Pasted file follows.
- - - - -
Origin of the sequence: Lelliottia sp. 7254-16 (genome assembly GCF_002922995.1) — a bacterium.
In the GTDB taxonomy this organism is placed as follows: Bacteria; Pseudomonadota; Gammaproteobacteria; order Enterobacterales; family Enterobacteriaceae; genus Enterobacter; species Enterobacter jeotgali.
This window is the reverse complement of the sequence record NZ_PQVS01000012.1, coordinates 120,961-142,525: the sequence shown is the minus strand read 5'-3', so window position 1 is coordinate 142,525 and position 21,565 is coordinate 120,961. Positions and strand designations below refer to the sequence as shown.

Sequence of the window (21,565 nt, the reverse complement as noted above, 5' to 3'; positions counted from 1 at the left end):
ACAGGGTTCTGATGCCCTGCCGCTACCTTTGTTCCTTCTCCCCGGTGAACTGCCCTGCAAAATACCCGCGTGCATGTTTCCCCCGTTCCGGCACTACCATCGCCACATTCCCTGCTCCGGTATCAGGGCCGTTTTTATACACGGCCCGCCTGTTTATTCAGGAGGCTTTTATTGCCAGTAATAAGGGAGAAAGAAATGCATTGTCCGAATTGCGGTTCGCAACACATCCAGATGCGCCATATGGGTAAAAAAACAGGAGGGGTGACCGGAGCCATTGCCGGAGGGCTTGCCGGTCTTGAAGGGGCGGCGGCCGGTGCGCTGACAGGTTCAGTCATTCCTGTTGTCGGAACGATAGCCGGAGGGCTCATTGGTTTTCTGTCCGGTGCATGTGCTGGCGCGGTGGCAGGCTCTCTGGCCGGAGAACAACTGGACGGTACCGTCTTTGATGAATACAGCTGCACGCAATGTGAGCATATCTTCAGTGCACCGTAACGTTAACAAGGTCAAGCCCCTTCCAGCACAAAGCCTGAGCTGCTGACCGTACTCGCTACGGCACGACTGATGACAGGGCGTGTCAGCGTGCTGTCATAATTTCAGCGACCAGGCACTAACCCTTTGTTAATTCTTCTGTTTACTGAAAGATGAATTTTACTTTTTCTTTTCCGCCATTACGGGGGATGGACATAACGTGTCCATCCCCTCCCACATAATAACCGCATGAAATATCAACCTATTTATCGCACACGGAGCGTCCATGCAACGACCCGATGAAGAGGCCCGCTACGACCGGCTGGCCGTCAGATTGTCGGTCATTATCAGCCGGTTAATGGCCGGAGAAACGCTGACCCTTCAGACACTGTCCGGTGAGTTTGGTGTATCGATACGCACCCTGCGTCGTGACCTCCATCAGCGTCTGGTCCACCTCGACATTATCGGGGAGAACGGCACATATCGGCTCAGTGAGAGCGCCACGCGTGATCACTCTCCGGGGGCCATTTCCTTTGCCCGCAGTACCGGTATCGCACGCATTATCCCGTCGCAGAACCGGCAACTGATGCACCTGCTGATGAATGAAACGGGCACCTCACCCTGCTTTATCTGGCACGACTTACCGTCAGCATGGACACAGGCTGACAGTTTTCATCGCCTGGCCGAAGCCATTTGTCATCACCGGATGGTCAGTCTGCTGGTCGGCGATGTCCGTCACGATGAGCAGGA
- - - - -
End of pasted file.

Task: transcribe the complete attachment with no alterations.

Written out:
Origin of the sequence: Lelliottia sp. 7254-16 (genome assembly GCF_002922995.1) — a bacterium.
In the GTDB taxonomy this organism is placed as follows: Bacteria; Pseudomonadota; Gammaproteobacteria; order Enterobacterales; family Enterobacteriaceae; genus Enterobacter; species Enterobacter jeotgali.
This window is the reverse complement of the sequence record NZ_PQVS01000012.1, coordinates 120,961-142,525: the sequence shown is the minus strand read 5'-3', so window position 1 is coordinate 142,525 and position 21,565 is coordinate 120,961. Positions and strand designations below refer to the sequence as shown.

Sequence of the window (21,565 nt, the reverse complement as noted above, 5' to 3'; positions counted from 1 at the left end):
ACAGGGTTCTGATGCCCTGCCGCTACCTTTGTTCCTTCTCCCCGGTGAACTGCCCTGCAAAATACCCGCGTGCATGTTTCCCCCGTTCCGGCACTACCATCGCCACATTCCCTGCTCCGGTATCAGGGCCGTTTTTATACACGGCCCGCCTGTTTATTCAGGAGGCTTTTATTGCCAGTAATAAGGGAGAAAGAAATGCATTGTCCGAATTGCGGTTCGCAACACATCCAGATGCGCCATATGGGTAAAAAAACAGGAGGGGTGACCGGAGCCATTGCCGGAGGGCTTGCCGGTCTTGAAGGGGCGGCGGCCGGTGCGCTGACAGGTTCAGTCATTCCTGTTGTCGGAACGATAGCCGGAGGGCTCATTGGTTTTCTGTCCGGTGCATGTGCTGGCGCGGTGGCAGGCTCTCTGGCCGGAGAACAACTGGACGGTACCGTCTTTGATGAATACAGCTGCACGCAATGTGAGCATATCTTCAGTGCACCGTAACGTTAACAAGGTCAAGCCCCTTCCAGCACAAAGCCTGAGCTGCTGACCGTACTCGCTACGGCACGACTGATGACAGGGCGTGTCAGCGTGCTGTCATAATTTCAGCGACCAGGCACTAACCCTTTGTTAATTCTTCTGTTTACTGAAAGATGAATTTTACTTTTTCTTTTCCGCCATTACGGGGGATGGACATAACGTGTCCATCCCCTCCCACATAATAACCGCATGAAATATCAACCTATTTATCGCACACGGAGCGTCCATGCAACGACCCGATGAAGAGGCCCGCTACGACCGGCTGGCCGTCAGATTGTCGGTCATTATCAGCCGGTTAATGGCCGGAGAAACGCTGACCCTTCAGACACTGTCCGGTGAGTTTGGTGTATCGATACGCACCCTGCGTCGTGACCTCCATCAGCGTCTGGTCCACCTCGACATTATCGGGGAGAACGGCACATATCGGCTCAGTGAGAGCGCCACGCGTGATCACTCTCCGGGGGCCATTTCCTTTGCCCGCAGTACCGGTATCGCACGCATTATCCCGTCGCAGAACCGGCAACTGATGCACCTGCTGATGAATGAAACGGGCACCTCACCCTGCTTTATCTGGCACGACTTACCGTCAGCATGGACACAGGCTGACAGTTTTCATCGCCTGGCCGAAGCCATTTGTCATCACCGGATGGTCAGTCTGCTGGTCGGCGATGTCCGTCACGATGAGCAGGA